Over the last several years, server virtualization has become one of the most dominant technologies in IT.
But what is server virtualization, and how does it work?
Server virtualization is really just a fancy way of referring to the concept of hardware sharing. This hardware sharing dramatically reduces an organization’s cost, while also providing numerous other benefits.
To understand why hardware sharing is such a big deal, think for a moment about the computer that you use every day. It might be a desktop, a laptop, a PC, or a Mac. The specifics don’t really matter. Regardless of what you are using, your computer has built-in hardware resources such as a CPU, memory, a network adapter, and a hard disk. The computer also has an operating system. This operating system might be Windows, Mac OS X, Linux, or perhaps even something else. There are also applications (programs) that run on top of your computer’s operating system.
Not all that long ago, network servers were very similar to your personal computer. Like the computer that is sitting on your desk, these servers had hardware resources, an operating system, and ran one or more applications or infrastructure services. Although it is often possible to install multiple applications onto a single server operating system, it has become common practice to install one application per server. Doing so helps to prevent applications from interfering with one another.
So with this idea in mind, imagine if you had to take the same approach to using your personal computer, and purchase a separate computer for each application that you wanted to run. How cluttered would your home or office become? What would it be like trying to take ten different laptops through the security checkpoint at the airport? How much would all of that cost?
Thankfully, desktops, laptops, tablets, phones, and other endpoint devices are really good at running multiple applications, so we don’t have to purchase a separate device for each application that we want to run. Hopefully though, this example has painted a picture of some of the challenges that network administrators often faced in the datacenter. Server hardware tends to be expensive, so it costs a lot of money to use dedicated hardware for each application. Of course, network servers also incur other costs such as licensing, support, maintenance, power, and cooling.
Many organizations found that they were spending a fortune on their IT departments, and that their datacenters were bursting at the seams trying to accommodate all of the required hardware. At the same time, server hardware was becoming far more powerful. This was of course to be expected, because technology improves over time, but as the server hardware grew more powerful, network administrators sometimes found that they were using only a tiny fraction of each server’s capacity.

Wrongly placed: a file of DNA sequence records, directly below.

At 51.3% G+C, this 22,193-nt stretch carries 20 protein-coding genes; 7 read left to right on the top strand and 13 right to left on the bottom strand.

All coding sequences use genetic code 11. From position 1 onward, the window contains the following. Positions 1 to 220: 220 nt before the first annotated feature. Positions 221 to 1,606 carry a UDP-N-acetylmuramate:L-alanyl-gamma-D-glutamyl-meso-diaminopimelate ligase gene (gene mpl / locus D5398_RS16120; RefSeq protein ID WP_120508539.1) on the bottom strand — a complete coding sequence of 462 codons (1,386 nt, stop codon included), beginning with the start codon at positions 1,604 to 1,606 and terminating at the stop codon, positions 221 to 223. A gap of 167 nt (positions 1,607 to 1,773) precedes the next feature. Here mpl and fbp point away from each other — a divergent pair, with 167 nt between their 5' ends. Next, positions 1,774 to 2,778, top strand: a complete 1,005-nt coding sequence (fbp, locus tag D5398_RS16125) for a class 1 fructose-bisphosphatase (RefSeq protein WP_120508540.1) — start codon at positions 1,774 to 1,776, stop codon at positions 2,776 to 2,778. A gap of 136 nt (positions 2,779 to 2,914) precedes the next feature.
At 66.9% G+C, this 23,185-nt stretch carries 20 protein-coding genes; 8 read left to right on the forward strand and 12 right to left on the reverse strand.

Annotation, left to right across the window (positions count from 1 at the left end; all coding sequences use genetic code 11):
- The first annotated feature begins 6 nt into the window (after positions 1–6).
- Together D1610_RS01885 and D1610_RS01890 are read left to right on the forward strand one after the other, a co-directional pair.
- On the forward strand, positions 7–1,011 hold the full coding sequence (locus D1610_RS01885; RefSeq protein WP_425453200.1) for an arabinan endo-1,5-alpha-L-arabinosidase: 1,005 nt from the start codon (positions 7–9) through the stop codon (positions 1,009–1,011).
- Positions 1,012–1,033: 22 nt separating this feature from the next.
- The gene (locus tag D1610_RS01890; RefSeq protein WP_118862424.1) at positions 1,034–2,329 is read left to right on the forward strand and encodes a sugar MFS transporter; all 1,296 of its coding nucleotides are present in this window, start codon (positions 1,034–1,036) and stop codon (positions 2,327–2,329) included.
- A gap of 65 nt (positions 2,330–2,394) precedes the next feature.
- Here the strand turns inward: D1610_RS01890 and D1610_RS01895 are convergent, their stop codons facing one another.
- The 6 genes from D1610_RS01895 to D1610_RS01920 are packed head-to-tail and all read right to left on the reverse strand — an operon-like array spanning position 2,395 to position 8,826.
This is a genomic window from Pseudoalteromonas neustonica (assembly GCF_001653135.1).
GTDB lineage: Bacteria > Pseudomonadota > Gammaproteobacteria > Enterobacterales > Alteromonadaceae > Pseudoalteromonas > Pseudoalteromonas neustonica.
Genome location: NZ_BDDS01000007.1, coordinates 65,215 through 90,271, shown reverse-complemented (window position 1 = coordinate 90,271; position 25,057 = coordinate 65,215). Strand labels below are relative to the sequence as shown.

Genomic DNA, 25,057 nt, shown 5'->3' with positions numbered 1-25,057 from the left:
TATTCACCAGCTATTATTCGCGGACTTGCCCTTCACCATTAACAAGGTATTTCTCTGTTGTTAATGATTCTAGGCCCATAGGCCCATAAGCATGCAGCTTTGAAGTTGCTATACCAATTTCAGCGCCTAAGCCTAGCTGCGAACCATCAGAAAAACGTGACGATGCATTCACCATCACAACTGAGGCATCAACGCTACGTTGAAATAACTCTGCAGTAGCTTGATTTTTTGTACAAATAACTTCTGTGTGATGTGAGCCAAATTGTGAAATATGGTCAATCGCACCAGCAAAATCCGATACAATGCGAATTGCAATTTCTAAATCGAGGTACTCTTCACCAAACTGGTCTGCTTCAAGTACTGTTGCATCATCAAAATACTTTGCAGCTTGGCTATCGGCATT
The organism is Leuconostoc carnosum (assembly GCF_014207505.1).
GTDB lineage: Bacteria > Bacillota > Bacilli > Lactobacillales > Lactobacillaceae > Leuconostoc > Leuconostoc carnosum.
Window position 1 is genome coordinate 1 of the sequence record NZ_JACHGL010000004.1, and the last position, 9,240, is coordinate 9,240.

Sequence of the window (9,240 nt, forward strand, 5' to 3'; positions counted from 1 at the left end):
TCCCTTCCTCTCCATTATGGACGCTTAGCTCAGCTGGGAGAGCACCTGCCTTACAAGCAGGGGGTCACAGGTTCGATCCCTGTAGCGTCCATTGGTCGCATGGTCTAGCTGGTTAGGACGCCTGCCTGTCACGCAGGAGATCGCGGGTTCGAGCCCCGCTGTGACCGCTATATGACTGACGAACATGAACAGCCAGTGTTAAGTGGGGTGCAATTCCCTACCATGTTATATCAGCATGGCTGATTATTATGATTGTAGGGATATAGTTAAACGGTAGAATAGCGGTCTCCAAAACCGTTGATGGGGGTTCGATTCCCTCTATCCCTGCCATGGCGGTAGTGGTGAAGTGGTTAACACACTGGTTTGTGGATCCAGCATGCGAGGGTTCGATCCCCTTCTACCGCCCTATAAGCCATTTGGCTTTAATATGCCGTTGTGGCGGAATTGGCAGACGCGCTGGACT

Server virtualization comes into play
Server virtualization is based around the idea that since server hardware has grown to be so powerful, the hardware can easily handle running multiple workloads. Sure, there are still workloads that require dedicated hardware, but most workloads require far less hardware resources than what a modern server may be equipped with. All of a server’s extra capacity can therefore be used to run additional workloads.
But wait a minute. What about the best practice of running workloads on dedicated hardware as a way of preventing applications from interfering with one another? Well, it is still a good idea to use a dedicated server for each application. Doing so can help to prevent conflicts, while also preventing a variety of security issues. Today, however, it is possible to run an operating system and applications inside of a virtual server. A virtual server behaves almost identically to a physical server. In fact, a virtual server’s operating system might not even know that it is running on a virtual machine.
At the beginning of this article, I described a computer as consisting of hardware, an operating system, and one or more applications. A virtual server is similar to a physical server in that it has an operating system and is able to run applications. However, a virtual server runs on virtual hardware.
Virtual hardware and hypervisors
So what is this virtual hardware, and where does it come from? Virtual hardware is really nothing more than physical hardware that has been assigned to a virtual machine. The virtual machine doesn’t see all of the hardware that is installed in the physical server. Instead, it sees only the hardware that has been allocated to it. Hence the virtual machine has a filtered view of the available hardware. By sharing hardware in this way, it becomes possible for a single physical server to host multiple virtual servers.